A capital result of the ten-hour day for women has been the organization of the cooks of the Chicago hotels. After several of the first class houses had been fined for working the kitchen help overtime the managers went to the chefs and warned them not to work the least of the dish washers more than ten hours a day, as it was a costly proceeding. This made the chefs think. Men of their skill, earning from $150 a month to $5,000 a year, had to work twelve or fourteen hours a day, while the most exploited, the most unskilled and helpless little six-dollar-a-week scrub girls were protected by the "Girls' Bill."

Elizabeth Maloney deemed it a psychological moment for action. She has the energy of   squirrel and the courage of deep convictions, so arming herself with a circular in divers tongues she knocked on the kitchen doors of many of the best hostelries that the city affords. The mission could not have been entrusted to a man for fear of his being ejected as a '' buttinsky.'' I should hate to have to entrust my precious digestion to the culinary products of men too dull to appreciate little Elizabeth Maloney. Thank progress, I don't have to, for the gallantry of the chefs let her pass unchallenged and hearkened to her common sense so that in due time, on a pouring evening, there was a packed meeting addressed by John Fitzpatrick and Louis F. Post.

A union was formed on the spot, with Elizabeth Maloney as Secretary and Treasurer. She let no grass grow under her feet while enlarging this union, having overcome the difficulty of the many languages by giving her speech in English to an apt understudy, who gave it out again in French or Italian, as the occasion demanded, and with a friend of Miss Maloney conversant in the same language listening—just to keep tab.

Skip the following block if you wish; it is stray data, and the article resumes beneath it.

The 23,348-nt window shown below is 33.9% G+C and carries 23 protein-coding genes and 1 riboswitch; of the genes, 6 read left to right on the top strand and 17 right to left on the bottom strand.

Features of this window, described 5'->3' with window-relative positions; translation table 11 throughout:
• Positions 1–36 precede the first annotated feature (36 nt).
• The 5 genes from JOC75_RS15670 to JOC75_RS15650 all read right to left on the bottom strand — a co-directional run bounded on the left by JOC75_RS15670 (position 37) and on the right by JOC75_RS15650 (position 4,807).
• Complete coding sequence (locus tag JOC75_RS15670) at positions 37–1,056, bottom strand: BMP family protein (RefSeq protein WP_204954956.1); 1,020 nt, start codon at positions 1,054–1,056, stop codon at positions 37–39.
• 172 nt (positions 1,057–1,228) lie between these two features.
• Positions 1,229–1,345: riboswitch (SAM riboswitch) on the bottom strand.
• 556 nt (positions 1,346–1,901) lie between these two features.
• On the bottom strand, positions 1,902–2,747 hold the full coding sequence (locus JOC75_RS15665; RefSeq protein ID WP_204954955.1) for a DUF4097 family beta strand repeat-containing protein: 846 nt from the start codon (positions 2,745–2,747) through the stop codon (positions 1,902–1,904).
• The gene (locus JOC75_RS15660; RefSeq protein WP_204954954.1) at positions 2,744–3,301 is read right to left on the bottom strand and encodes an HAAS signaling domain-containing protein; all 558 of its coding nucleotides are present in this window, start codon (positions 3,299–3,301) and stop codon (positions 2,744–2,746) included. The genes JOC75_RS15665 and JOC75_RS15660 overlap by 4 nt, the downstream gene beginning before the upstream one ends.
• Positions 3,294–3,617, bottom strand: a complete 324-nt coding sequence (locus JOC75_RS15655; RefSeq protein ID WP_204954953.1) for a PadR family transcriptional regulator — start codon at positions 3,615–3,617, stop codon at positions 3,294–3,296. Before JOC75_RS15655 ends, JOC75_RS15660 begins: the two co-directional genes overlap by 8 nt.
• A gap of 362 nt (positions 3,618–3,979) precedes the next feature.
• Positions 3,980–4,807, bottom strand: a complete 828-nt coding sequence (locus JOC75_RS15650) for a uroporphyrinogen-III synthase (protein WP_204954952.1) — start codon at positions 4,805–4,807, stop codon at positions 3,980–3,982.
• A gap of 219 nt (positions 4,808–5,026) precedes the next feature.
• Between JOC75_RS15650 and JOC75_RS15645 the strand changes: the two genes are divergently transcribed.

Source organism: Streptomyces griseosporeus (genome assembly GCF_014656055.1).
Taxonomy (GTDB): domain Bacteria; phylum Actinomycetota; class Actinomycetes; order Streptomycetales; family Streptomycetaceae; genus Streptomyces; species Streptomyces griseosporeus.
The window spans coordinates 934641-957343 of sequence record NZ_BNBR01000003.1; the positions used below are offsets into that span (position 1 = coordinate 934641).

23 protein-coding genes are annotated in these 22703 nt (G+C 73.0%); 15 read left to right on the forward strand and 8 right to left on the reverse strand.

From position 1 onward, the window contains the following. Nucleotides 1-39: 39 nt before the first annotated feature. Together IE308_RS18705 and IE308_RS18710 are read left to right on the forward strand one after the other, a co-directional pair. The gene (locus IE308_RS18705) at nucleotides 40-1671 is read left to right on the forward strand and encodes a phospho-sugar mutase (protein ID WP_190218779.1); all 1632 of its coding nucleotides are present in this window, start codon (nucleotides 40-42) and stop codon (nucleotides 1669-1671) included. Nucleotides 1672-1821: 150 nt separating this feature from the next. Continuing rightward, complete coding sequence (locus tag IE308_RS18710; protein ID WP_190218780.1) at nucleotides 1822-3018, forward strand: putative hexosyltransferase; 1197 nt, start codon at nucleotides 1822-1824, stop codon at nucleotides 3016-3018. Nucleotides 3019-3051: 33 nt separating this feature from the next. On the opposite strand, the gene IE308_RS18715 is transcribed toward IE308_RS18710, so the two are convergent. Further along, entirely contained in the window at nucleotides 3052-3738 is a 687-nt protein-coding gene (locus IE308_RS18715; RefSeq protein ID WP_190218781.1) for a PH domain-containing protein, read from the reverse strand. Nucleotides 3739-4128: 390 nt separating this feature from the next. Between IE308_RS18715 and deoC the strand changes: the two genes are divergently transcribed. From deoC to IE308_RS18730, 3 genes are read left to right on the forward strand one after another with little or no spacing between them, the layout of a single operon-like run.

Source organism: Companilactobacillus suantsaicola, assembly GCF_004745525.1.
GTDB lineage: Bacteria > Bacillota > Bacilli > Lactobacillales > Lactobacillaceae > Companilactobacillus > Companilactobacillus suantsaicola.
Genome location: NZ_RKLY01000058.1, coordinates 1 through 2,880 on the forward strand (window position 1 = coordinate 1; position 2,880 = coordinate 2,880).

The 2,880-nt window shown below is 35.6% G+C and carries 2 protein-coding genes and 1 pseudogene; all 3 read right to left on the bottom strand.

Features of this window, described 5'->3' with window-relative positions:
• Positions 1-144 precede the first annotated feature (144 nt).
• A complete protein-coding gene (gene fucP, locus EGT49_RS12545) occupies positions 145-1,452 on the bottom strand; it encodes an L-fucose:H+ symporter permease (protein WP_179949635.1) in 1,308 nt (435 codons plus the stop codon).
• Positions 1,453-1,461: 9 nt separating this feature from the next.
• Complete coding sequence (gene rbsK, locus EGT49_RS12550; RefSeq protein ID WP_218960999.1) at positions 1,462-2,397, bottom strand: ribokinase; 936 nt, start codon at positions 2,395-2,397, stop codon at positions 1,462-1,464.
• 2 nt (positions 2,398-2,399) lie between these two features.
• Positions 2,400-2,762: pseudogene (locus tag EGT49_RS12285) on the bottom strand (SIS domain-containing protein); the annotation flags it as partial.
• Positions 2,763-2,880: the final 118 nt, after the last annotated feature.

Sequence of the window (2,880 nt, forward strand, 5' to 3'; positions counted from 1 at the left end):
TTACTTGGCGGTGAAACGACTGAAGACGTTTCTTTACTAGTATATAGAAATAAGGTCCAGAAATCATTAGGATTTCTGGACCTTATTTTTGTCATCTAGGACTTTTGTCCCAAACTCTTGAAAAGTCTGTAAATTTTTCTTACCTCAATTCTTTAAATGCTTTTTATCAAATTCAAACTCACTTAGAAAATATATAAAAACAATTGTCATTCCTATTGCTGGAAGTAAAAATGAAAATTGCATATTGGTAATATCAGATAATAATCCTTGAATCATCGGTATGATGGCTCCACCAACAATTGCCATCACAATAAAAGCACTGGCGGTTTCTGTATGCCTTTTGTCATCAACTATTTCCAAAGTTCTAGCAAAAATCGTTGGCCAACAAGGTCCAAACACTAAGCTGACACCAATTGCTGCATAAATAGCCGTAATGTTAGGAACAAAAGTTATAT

This union is now on a firm pair of feet, having 200 members and a tidy sum in its treasury, and Elizabeth Maloney, as Seventh Vice-President of her National organization, recently had the pleasure of installing the officers. The previous evening she had installed another set of officers and had addressed the Chicago Waiters' Association, the first woman who has ever done so. She is busy at present on a special organizing campaign, and one of the old restaurants which objects to the union, nevertheless, under the pressure of the improved conditions which Elizabeth Maloney and her colleagues win for their fellow workers, has given its waitresses a dollar a week raise.


"What do you think about tips?" I inquired.

I'm in favor of doing away with them if we could have $15 a week wages. Give us a just wage and we don't want charity. The Waitresses' Union always deplores that the girls' wages have to come out of the patrons.
"And what do you want now?" I asked. Promptly came the reply. Miss Maloney is a bright and practical dreamer:
I want the licensed employment offices abolished and free ones under the State opened in their place, the same as in California. I want the eight-hour day, a minimum wage scale and votes for women all over the United States. If you don't look a little ahead you'll never get anywhere.
She had indeed just been spending three hours in conference with a lawyer who is engaged in drafting a tentative minimum wage measure.

And Elizabeth Maloney of the neat, trim figure and the earnest brown eyes has bigger dreams than these mere concrete laws, and she seeks to bring about a little of the ideal with a dauntless courage, a spirit, and go, and with that integrity of character for which women with such surnames as she possesses have made their nation famous.

Chicago Waitresses Union, What Organization Can Do, Life and Labor, Feb 1913

From the May 12, 1914 edition of The Day Book:


Just as we are forced to admire heroes by a very knowledge that they are more brave than the rank and file, so we are forced to admire leaders, whether leaders of men or of women, because they possess some controlling force, some dominant characteristic that the rest of us lack.

Sometimes, in a mean spirit of envy, we say that it is only opportunity that has made them leaders and that we would have occupied the position as well had the opportunity come to us.

But I do not think that is true, and the more one studies the character of these people  who lead, the more one is compelled to admit that had opportunity not knocked at their doors they would have gone out and found opportunity and throttled it to do their bidding.